Point is today is one of the most likely days in the year you can light a cake for Bats, and so I'm using it to spotlight one of the best done-in-one Batman comics ever (remember those), The Joker's Five Way Revenge by artist and Bat-icon Neal Adams and still unbeaten Batman writer, Denny O'Neil.
Look at that logo wouldja? I tell you if that thing ever came back to Batman comics it would be a step in the right direction. This story isn't just one of the best D.I.O's in Batman history, it is one of the best in the entire history of comics. Bold claim, but with an all-star creative team and iconic moments for both Batman and The Joker that still endure to this day, how can it not be?
When I first read this tale, it was in a Batman Annual from the UK. Years later, upon getting a copy of the American issue, I realised the Annual had left out the last two panels of the story, as well as one whole page where one of the Joker's targets runs through the docks. Even now I still prefer the 'edited' version, but either way, it's a classic.
The main point of this issue was to further re-establish The Joker as a credible threat, after a period of goofiness, aided by the Adam West Batman TV show. From the opening splash page of his wicked grin laughing in the rain, you can consider that mission accomplished.
The plot even springs from this ditch of the TV show, by centering around the Clown Prince of Crime killing off all his old henchmen. After taking a swing at the Commissioner with a brolly and finding a Joker's card at the scene of the first thug to fall, Batman begins his hunt. Only the targets in true style, never quite believe Batman's motives...
You did click to enlarge that right? Don't let anyone tell you otherwise, the best Batman stories are the ones where the Dark Knight not only earns the mantle of 'Detective', but where you as the reader, get to piece the clues together along with him. Denny is the undisputed master of this aspect.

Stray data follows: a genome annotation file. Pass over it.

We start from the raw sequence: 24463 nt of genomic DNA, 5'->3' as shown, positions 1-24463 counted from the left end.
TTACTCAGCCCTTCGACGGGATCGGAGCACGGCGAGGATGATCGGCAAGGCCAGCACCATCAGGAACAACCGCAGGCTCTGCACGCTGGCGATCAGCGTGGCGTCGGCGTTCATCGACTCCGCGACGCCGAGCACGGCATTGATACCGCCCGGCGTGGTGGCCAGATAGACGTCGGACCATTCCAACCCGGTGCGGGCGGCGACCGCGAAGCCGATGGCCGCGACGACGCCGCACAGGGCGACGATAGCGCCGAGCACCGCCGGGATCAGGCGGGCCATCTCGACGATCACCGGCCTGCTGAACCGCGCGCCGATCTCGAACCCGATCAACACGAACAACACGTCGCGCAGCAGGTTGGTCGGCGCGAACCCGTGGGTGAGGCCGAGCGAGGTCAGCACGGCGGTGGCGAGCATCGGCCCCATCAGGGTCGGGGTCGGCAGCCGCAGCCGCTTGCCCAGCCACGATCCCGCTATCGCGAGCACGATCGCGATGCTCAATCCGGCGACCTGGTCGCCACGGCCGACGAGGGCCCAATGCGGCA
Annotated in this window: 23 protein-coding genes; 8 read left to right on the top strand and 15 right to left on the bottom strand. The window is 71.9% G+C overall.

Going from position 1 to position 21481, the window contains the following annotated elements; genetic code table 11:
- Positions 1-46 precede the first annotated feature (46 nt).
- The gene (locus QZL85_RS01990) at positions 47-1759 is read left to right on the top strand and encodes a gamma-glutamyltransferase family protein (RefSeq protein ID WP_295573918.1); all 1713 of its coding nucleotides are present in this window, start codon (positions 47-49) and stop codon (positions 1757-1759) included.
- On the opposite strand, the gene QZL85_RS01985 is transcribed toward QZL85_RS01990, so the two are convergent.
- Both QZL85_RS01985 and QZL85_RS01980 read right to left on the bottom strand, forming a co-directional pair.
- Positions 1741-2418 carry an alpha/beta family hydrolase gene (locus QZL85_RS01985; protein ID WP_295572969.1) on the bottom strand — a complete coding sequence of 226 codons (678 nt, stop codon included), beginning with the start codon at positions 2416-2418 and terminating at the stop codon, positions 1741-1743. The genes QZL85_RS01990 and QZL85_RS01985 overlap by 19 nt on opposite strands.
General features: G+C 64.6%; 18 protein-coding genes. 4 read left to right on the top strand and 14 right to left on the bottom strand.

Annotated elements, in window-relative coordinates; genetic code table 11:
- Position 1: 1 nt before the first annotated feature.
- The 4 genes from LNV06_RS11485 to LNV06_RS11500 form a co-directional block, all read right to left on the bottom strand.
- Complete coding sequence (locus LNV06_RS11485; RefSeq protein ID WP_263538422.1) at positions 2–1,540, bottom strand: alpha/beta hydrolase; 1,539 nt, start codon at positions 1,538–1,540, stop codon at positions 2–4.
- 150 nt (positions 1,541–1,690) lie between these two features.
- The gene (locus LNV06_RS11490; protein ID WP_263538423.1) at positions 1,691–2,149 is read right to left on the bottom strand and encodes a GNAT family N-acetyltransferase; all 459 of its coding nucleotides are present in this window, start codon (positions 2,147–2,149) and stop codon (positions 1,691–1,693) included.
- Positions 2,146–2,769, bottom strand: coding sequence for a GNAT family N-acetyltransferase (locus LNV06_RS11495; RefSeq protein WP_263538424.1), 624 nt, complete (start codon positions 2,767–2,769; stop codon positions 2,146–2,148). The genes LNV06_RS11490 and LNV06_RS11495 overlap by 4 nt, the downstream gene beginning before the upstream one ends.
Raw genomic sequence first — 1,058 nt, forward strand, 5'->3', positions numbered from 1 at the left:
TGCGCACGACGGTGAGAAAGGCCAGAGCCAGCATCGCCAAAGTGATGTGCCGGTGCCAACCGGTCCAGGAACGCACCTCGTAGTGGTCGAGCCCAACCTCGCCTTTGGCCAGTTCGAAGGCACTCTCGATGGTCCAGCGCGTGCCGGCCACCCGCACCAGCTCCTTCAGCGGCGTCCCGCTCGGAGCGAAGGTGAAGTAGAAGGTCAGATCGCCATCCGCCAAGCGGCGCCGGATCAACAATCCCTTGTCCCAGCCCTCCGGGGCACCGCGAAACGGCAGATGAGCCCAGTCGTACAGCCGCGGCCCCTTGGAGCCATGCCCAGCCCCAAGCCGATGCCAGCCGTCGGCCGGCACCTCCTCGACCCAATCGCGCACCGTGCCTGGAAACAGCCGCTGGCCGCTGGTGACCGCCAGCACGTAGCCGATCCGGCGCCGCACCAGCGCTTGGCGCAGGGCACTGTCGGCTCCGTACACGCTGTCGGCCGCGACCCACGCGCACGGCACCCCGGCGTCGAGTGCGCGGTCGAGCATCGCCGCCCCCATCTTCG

As more crims follow Packy into hell at the hands of the Joker, Batman begins to feel a bit like a dunce. Getting K.Oed by the latest person he tries to help, just check out Adams page layouts on this next page...
That image of Joker standing on Batman's throat has haunted me since I was a kid. Easily one of the key moments in visually upping The Joker's credibility, I just couldn't understand why if Batman truly was the thorn in his side, and Jokes was evil enough to kill his old friends, why he didn't just stomp down there and then. Now I understand it highlights his insanity and sense of honour, but back then it birthed 'WTF' long before 'WTF' was famous.
Following a few pages more of the 'side-by-side with the reader' detective work I was talking about earlier, Batman realises the Joker has taken his latest victim, the wheelchair bound Hooley, to an abandoned marine center. Right from his arrival, Denny wastes no time in further structuring Joker's rise in evilness, consistently relating him to a shark - a predator of the highest order - like in the panel at the top of this post.
Negotiating with the Joker to go in the shark tank in Hooley's stead, it's not just the cunning clown that has iconic moments with the shark...
While I will stop with the spoiling of the story there, so any people who haven't yet read such a comic staple of cool can still be surprised by the outcome, this post would have a huge injustice done to it, if it didn't include the unbeaten bat-splash page that occurs within the issue. Infact it's a pretty good note to go out on. Happy 75th Batman - may your cape and cool float like a Neal Adams splashie for 75 years more.
What do you think?